So who on the Canes stood out? I'm glad you asked.
Jay Harrison being at the top of the list ins't a huge surprise because he logs a lot of minutes, is sound positionally and isn't really a great skater, so shot blocking is one of his stronger assets. He did a fine job at blocking shots compared to the rest of the defense corps. Jamie McBain was surprisingly the team's second best shot blocker, which is something that I didn't see coming because that's not something he is known for. What surprises me is that Justin Faulk is last on the list despite being the team's best defenseman in just about every other category. Faulk didn't block a lot of shots in general and was much better at keeping the play in front of him but still, I thought he would rank better.
What about the forwards?
The Canes didn't have many forwards who blocked shots well with the exception of Tim Brent, who led the pack by a wide margin. It doesn't surprise me since Brent takes a lot of pride in willing to block shots. However, the next name on the list might shock a few people. Jiri Tlusty was actually a very good shot blocker compared ot the rest of the forwards and was on the ice for a lot of shots against. I've mentioned before that the first line's had trouble with controlling play at even strength despite scoring at a high rate, so Tlusty's had to help keep play out of his own end by blocking shots. Not what you'd expect from a top-liner, but he did spend a couple seasons in the bottom-six in the Paul Maurice-era. Maybe that's where he learned his defensive insticts?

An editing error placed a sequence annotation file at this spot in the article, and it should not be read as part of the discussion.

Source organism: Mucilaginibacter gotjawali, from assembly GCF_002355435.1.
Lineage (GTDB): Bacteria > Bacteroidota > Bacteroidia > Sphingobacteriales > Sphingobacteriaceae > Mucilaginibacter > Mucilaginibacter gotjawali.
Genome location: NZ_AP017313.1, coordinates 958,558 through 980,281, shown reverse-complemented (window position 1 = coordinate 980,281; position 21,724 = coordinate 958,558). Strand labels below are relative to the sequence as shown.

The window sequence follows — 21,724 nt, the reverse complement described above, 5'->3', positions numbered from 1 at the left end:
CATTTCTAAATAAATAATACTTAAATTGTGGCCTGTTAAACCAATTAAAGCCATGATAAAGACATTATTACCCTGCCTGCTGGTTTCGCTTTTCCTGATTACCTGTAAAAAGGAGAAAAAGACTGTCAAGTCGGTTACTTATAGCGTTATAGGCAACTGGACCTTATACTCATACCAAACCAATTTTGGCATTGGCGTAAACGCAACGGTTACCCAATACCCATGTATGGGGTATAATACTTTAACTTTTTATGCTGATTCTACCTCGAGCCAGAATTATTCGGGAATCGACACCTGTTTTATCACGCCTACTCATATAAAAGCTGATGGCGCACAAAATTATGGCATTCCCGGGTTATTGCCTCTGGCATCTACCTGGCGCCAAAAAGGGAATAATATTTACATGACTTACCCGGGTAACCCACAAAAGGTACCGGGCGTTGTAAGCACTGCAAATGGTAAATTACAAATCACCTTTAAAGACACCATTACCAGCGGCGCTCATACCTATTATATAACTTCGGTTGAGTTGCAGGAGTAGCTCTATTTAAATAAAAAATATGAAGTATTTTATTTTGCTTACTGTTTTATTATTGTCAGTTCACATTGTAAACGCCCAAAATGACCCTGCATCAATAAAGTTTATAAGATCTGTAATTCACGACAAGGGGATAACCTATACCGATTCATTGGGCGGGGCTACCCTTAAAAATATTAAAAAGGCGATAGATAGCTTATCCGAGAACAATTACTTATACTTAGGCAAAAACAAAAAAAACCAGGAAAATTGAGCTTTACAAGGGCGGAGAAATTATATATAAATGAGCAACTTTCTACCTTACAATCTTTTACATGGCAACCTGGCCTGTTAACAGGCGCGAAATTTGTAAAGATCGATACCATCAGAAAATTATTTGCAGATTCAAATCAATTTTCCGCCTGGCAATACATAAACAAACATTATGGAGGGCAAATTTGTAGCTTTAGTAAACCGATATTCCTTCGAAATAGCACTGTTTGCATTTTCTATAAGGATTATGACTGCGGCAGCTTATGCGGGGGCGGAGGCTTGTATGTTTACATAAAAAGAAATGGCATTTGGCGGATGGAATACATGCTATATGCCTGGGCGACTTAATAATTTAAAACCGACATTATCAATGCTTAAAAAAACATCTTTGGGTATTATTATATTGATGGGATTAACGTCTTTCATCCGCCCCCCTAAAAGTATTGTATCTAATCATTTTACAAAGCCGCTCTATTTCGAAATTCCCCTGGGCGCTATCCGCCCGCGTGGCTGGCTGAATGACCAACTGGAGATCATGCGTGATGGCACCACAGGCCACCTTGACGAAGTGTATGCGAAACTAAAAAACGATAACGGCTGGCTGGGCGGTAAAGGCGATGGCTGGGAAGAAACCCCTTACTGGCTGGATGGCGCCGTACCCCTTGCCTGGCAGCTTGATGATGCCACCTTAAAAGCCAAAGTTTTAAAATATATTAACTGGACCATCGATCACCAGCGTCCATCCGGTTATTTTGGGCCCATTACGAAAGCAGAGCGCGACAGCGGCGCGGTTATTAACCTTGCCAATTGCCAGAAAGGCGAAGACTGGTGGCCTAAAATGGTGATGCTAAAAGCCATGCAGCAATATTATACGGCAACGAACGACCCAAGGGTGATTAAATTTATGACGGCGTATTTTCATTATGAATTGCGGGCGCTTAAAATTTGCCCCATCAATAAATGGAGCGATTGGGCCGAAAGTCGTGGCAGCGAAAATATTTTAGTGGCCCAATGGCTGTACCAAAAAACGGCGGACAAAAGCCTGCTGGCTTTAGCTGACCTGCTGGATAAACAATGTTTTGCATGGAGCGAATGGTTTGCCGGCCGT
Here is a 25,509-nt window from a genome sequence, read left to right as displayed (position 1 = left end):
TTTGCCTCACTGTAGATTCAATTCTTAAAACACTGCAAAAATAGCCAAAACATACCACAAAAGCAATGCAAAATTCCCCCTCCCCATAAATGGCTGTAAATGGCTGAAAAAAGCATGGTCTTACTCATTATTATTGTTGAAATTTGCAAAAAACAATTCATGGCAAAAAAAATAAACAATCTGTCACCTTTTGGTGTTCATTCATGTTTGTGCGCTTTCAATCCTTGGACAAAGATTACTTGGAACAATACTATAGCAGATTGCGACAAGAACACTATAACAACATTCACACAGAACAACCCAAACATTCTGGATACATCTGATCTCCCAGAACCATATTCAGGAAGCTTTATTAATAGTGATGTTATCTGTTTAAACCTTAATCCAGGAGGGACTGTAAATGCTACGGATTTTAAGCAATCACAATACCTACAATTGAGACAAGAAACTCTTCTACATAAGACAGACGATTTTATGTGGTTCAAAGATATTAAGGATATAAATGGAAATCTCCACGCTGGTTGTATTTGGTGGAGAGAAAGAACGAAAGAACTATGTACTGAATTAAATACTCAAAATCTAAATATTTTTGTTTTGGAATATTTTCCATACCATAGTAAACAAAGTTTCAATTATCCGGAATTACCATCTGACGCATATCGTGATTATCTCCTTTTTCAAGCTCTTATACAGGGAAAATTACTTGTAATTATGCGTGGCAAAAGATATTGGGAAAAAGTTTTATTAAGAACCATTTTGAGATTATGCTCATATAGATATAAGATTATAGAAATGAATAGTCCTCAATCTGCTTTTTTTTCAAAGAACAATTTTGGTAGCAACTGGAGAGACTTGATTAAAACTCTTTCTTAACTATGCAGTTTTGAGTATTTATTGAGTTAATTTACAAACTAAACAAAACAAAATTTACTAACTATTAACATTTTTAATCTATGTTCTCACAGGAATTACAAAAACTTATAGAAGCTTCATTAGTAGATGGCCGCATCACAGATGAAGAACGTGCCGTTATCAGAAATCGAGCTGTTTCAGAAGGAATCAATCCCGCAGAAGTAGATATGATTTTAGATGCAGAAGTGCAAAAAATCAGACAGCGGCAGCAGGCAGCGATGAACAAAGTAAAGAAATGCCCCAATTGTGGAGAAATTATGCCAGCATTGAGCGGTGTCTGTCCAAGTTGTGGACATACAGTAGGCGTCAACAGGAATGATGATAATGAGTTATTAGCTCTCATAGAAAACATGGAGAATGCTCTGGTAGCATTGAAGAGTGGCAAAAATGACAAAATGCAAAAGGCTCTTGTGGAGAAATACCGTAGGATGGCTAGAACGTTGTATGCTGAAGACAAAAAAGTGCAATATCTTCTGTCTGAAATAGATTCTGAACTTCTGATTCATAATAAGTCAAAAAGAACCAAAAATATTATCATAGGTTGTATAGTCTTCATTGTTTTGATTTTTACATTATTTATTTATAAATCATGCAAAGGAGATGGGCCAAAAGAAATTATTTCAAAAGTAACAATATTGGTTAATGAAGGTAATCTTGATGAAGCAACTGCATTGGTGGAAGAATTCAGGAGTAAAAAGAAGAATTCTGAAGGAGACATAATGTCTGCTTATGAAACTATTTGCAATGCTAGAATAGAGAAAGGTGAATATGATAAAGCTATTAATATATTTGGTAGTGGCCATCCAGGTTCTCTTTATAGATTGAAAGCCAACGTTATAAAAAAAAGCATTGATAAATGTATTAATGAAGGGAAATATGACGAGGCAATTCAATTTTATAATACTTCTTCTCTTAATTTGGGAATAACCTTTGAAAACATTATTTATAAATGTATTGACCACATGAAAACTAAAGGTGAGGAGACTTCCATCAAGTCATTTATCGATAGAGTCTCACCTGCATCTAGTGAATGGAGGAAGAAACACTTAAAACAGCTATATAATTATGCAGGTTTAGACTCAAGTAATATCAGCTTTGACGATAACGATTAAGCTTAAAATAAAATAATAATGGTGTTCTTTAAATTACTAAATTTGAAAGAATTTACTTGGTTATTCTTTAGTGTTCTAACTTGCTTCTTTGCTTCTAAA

As a whole, shot blocking wasn't a huge problem for the Canes this season since they were spending less time in their own zone. Their defensive problems relates more to giving up chances on the rush, transitional play and surrendering odd-man rushes. Getting a crease-clearer whose specialty is blocking shots isn't going to fix that.